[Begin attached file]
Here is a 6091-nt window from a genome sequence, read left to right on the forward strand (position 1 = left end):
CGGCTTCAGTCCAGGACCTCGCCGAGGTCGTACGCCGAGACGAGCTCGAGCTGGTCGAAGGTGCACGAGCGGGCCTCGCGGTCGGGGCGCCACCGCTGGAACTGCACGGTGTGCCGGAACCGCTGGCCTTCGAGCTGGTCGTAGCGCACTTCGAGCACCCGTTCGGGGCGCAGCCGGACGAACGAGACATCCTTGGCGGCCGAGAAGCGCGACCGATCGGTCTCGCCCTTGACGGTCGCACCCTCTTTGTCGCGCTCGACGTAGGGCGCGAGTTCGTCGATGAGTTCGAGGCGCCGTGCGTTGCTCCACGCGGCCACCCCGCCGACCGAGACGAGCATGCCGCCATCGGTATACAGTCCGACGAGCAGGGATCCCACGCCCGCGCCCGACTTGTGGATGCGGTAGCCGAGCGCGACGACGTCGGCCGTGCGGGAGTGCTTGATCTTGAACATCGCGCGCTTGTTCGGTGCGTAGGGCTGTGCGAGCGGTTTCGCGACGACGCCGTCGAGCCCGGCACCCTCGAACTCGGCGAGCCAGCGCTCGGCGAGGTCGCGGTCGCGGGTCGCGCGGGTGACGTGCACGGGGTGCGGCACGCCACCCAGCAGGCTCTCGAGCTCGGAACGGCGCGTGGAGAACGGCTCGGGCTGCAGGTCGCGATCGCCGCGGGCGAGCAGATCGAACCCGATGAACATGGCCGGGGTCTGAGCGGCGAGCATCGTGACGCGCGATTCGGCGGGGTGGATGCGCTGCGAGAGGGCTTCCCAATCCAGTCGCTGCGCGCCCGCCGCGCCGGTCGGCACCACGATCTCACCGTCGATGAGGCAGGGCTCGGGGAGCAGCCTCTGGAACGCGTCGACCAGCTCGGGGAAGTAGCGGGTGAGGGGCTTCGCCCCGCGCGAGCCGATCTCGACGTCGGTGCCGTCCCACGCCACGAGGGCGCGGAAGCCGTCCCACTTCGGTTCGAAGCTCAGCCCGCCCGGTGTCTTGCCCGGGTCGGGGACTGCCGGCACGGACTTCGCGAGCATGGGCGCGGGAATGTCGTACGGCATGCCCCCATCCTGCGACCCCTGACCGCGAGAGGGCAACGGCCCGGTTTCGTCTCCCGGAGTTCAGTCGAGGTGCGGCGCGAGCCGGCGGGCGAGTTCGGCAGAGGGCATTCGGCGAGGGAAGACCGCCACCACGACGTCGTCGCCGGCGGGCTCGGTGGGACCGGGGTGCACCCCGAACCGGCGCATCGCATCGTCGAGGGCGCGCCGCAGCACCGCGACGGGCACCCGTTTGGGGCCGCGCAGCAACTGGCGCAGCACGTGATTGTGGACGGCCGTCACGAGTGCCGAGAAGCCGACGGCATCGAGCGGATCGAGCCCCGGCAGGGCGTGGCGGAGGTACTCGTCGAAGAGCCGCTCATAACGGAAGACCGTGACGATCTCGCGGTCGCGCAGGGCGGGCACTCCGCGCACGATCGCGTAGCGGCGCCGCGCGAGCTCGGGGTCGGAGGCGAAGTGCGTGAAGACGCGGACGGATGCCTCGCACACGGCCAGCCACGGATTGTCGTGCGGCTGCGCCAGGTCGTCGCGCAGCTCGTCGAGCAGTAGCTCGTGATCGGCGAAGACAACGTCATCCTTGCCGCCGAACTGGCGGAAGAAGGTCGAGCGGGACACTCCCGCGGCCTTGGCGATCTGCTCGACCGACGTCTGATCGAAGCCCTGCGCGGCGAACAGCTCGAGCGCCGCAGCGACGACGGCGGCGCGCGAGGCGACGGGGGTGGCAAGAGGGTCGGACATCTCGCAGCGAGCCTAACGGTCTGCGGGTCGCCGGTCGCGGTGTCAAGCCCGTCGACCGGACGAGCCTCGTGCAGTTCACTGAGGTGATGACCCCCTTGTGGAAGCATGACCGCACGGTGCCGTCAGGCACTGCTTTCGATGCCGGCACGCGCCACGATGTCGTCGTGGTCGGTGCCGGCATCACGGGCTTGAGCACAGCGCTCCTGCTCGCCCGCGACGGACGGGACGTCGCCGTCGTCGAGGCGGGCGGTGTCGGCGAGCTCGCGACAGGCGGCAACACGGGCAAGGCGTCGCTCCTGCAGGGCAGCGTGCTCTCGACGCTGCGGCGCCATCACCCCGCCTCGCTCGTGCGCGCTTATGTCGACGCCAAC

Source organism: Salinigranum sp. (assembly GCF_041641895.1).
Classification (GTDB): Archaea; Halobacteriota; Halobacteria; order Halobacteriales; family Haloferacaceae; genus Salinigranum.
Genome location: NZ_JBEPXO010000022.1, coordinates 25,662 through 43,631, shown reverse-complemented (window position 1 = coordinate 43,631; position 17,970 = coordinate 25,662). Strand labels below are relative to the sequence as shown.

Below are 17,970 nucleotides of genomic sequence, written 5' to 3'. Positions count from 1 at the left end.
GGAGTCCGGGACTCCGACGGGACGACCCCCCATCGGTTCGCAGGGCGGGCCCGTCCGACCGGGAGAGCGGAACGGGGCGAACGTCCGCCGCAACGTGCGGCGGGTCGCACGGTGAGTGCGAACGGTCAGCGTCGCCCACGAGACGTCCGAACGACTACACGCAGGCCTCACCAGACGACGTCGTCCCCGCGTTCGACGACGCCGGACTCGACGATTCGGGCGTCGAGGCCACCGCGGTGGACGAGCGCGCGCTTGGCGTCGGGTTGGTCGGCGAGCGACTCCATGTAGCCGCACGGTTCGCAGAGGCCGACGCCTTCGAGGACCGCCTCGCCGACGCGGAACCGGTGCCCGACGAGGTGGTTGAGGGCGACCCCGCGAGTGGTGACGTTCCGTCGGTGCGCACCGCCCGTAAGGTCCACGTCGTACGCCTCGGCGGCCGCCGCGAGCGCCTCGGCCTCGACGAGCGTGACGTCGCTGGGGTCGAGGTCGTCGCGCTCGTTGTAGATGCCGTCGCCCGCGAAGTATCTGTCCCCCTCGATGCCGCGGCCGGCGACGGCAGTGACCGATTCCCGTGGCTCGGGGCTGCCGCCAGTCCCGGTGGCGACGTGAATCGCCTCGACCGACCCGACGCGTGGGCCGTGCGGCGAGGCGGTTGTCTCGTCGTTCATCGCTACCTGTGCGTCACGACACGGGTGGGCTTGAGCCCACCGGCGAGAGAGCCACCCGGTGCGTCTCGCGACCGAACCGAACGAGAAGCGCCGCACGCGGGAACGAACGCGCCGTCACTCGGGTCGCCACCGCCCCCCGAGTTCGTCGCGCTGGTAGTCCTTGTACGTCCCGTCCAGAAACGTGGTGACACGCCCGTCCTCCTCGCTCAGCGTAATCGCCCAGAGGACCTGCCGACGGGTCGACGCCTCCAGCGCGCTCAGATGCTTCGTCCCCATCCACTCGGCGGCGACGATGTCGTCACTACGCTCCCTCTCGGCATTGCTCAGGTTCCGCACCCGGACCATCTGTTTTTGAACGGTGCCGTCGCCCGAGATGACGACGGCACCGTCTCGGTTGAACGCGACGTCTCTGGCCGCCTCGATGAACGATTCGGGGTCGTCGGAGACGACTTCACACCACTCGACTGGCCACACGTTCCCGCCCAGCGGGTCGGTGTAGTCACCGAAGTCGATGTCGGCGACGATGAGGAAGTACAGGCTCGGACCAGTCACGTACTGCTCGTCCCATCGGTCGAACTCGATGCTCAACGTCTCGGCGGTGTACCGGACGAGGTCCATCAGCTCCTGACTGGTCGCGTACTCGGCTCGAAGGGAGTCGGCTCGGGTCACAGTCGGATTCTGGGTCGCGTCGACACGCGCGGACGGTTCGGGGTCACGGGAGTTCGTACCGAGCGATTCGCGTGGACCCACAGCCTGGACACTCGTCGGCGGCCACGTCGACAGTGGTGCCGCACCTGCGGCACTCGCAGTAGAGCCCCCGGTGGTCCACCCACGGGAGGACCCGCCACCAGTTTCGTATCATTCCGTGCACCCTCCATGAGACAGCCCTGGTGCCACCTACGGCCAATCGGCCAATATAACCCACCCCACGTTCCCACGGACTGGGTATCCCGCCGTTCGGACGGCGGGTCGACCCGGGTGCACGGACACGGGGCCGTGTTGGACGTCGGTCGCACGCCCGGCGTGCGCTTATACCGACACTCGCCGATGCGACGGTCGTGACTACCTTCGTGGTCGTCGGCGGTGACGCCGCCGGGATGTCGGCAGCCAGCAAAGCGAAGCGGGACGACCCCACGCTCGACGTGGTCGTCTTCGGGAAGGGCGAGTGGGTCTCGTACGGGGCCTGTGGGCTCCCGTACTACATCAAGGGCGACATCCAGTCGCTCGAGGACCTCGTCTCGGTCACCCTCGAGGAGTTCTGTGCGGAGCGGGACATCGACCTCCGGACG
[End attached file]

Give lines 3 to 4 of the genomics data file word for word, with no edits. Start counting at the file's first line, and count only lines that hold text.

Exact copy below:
Source organism: Salinigranum sp. (assembly GCF_041641895.1).
Classification (GTDB): Archaea; Halobacteriota; Halobacteria; order Halobacteriales; family Haloferacaceae; genus Salinigranum.